Congressional Democrats and labor unions are moving forward with legislation to replace secret-ballot votes on unionization with a petition-based system, despite misgivings from some labor leaders that the measure has virtually no chance of becoming law while President Bush is in office.
This morning, a House subcommittee is scheduled to hold this Congress's first hearing on the Employee Free Choice Act. The bill would require employers to recognize unions formed by a method known as "card check," which involves gathering a majority of employee signatures. Under the proposed law, traditional balloting on unionization would still be possible, but it is likely to vanish as union organizers opt for the card check approach.
The director of the labor extension program at Rutgers University, Adrienne Eaton, said current labor laws favor employers and the new legislation would help reverse those advantages.
"It wouldn't cure them all, of course, but it would certainly make organizing substantially easier," she said. "The current system allows employers to mount coercive campaigns against unionization."
As part of their 2006 platform, Democrats promised quick action on the legislation. However, Republicans contend that the title of the bill is Orwellian because the measure would make workers subject to intimidation by union organizers who would know whether an individual worker signed the petition or refused to do so.
"The right to a private ballot ó a democratic cornerstone that so many have fought for during the past 200-plus years ó is in the crosshairs," Rep. Howard McKeon, a Republican of California, said in a statement Tuesday. "Democrat leaders and Big Labor interests are not even remotely shy about their intent to strip workers of the private ballot so they can advance their own agenda, even though it's at the expense of democracy itself." The trumpeting on both sides is somewhat overwrought, given that the legislation has little chance of passing.
According to the legislative director for the AFL-CIO, William Samuel, 232 House members are co-sponsoring the measure, making it likely to clear the House. "I'm confident we'll have a majority of senators supporting the bill, but we always have to guard against the possibility of a filibuster," he added.
"It's going to be very hard to get 60 votes" to overcome a filibuster, a professor of labor relations at Cornell University, Richard Hurd, said. And even if Congress passes the measure, Mr. Bush is almost certain to veto it.
"There's no way George Bush would not veto it unless he has some kind of life-changing experience," Mr. Hurd quipped.
Still, the AFL-CIO has designated the card check law as its top legislative priority. Mr. Samuel acknowledged that the quixotic nature of the effort has promoted some dissension in the ranks. "The building trades may not view this initially as their top priority," he said. "I hope people don't make too big a deal about what's no.1 and what's no. 2."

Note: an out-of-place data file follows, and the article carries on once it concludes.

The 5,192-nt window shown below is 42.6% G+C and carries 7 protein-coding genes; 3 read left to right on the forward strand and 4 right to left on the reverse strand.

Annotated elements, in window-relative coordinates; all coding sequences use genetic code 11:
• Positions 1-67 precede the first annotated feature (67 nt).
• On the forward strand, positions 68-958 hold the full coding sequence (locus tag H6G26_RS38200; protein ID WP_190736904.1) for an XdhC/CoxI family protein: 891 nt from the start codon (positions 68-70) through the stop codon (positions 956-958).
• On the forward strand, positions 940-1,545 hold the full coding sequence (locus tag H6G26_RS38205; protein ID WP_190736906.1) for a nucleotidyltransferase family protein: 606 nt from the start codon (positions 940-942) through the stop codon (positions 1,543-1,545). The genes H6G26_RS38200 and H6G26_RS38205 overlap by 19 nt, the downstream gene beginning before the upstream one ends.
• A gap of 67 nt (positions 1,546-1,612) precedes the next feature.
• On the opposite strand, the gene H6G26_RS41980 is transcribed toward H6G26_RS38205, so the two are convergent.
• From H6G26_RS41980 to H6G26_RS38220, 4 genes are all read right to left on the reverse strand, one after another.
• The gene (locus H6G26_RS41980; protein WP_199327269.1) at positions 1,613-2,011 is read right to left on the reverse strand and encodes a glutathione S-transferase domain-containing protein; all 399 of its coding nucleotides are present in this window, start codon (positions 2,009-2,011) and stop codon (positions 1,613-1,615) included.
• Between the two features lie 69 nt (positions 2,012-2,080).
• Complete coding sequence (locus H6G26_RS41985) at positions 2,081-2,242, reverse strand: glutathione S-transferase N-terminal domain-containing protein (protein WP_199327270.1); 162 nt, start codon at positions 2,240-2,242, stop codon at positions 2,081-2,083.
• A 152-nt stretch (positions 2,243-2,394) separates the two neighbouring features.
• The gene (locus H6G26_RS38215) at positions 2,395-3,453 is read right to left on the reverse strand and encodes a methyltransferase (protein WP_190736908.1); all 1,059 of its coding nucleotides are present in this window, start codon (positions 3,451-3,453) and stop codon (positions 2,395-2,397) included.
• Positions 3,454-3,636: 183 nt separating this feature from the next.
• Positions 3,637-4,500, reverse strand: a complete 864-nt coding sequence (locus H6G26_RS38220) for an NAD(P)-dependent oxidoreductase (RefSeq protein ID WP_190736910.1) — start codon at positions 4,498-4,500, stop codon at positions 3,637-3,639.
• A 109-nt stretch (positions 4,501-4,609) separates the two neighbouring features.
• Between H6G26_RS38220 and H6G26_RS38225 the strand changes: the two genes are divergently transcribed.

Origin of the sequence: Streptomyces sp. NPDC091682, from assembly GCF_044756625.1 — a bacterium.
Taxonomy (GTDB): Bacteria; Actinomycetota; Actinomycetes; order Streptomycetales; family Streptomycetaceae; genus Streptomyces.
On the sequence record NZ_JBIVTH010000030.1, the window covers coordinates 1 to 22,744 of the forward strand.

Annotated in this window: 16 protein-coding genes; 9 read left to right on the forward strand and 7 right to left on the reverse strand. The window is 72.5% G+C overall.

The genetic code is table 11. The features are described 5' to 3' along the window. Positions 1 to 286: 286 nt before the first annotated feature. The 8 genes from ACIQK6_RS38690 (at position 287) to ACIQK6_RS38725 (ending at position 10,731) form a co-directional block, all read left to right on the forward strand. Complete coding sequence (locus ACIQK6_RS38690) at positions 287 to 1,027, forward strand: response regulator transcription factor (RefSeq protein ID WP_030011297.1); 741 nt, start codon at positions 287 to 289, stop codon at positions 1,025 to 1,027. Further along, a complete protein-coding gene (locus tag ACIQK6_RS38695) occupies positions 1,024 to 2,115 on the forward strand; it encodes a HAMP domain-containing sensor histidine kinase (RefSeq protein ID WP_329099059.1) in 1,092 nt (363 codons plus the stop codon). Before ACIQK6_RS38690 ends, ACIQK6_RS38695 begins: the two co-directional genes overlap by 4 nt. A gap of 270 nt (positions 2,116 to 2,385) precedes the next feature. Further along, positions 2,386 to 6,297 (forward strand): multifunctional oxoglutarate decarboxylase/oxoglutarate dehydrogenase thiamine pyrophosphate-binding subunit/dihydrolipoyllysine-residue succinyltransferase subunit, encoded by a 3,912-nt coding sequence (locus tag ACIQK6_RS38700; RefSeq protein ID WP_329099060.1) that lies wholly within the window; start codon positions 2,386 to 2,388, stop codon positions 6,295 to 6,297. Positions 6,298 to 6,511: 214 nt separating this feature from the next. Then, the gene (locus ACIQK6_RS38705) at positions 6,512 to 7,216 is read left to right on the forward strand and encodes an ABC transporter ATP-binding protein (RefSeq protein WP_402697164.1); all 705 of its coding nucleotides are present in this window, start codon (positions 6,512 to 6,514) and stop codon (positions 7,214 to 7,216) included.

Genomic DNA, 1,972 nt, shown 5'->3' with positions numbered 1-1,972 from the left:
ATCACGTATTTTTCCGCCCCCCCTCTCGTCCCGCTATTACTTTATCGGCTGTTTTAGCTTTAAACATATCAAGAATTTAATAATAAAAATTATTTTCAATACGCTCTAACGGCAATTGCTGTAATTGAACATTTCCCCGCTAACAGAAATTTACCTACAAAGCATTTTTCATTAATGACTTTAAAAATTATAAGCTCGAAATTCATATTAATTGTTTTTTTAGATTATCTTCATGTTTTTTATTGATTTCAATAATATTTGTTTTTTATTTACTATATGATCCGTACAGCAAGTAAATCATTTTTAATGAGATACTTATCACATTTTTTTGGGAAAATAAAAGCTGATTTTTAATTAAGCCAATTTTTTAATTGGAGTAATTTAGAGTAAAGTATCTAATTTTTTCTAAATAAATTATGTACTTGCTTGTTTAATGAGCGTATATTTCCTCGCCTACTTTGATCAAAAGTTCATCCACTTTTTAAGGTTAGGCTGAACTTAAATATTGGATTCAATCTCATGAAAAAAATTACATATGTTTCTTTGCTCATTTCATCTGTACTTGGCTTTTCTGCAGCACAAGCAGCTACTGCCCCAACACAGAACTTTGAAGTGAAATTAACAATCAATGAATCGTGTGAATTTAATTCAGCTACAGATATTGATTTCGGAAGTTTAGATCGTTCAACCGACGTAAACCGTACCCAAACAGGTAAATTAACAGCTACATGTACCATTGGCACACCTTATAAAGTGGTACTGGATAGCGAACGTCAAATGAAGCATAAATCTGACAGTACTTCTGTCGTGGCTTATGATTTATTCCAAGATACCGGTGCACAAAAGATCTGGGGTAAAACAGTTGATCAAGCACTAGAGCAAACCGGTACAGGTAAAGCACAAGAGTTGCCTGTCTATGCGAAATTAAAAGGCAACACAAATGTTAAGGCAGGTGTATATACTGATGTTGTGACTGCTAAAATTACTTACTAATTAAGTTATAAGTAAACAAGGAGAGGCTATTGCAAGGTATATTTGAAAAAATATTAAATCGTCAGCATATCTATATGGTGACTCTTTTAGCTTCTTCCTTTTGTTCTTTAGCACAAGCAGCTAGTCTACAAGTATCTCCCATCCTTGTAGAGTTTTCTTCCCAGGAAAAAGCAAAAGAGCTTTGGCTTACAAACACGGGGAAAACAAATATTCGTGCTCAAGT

Mr. Samuel said pushing forward now will help educate members of Congress, the press, and the public about what is needed to overcome coercive tactics employers use to thwart unions. "No major social advance has happened in this country in a single year, not civil rights, not Social Security, not Medicare," he said.
The AFL-CIO also expects that the Democratic presidential candidates will endorse the measure and might have a chance to sign it into law in 2009.
Mr. Hurd said support for the measure is virtually unanimous in labor ranks but that some have asked "if it's the right way to use political capital right now." He said he believes that some of the questions have been raised by groups like the Service Employees International Union, which left the AFL-CIO recently to form a new labor federation known as Change to Win. "They have very clearly indicated that their top priority right now is in the health care arena," the professor said.
The SEIU has aggressively advocated card check during specific unionizing battles, including a high-profile campaign involving janitors at the University of Miami, but has not been at the forefront of the campaign to mandate that practice through federal legislation. The union did not issue a press release as the bill was introduced this week, although a section on the labor group's Web site expresses support for the bill. A spokeswoman for the SEIU did not respond to a request for comment for this article.
Under present law, employers can recognize unions formed by card check, but there is no requirement to do so. Unionization battles tend to be protracted, and unions claim that as many as one in 20 labor organizers is fired.
"I suspect that number is a little high, but it is definitely true that if they do get fired and the company is found guilty, the penalty is minimal," Mr. Hurd said. "For an employer that doesn't want a union and is willing to violate the law, there's not really a big downside. It's less expensive than hiring a lawyer to run a legal campaign. It's a lot cheaper to fire a few people." Ms. Eaton said card check would do away with some company-backed intimidation because employers might not even know they were being organized. Asked if it was fair to have potential union members hear only the union's point of view, she said, "Because employers wield so much power, it's hard to figure out what kinds of lines to draw about employer speech."
Card check policies in Canadian provinces boosted the success rate of union drives there, but that may not carry over to America because Canadian unions were doing better to begin with. "It would at least slow down the decline in density," Mr. Hurd said. "You might even see some uptick. It would be a slow process."
Mr. Samuel acknowledged that the proposed law would not attack all the techniques employers use to stymie unions. "What we're hoping to do is really change the climate."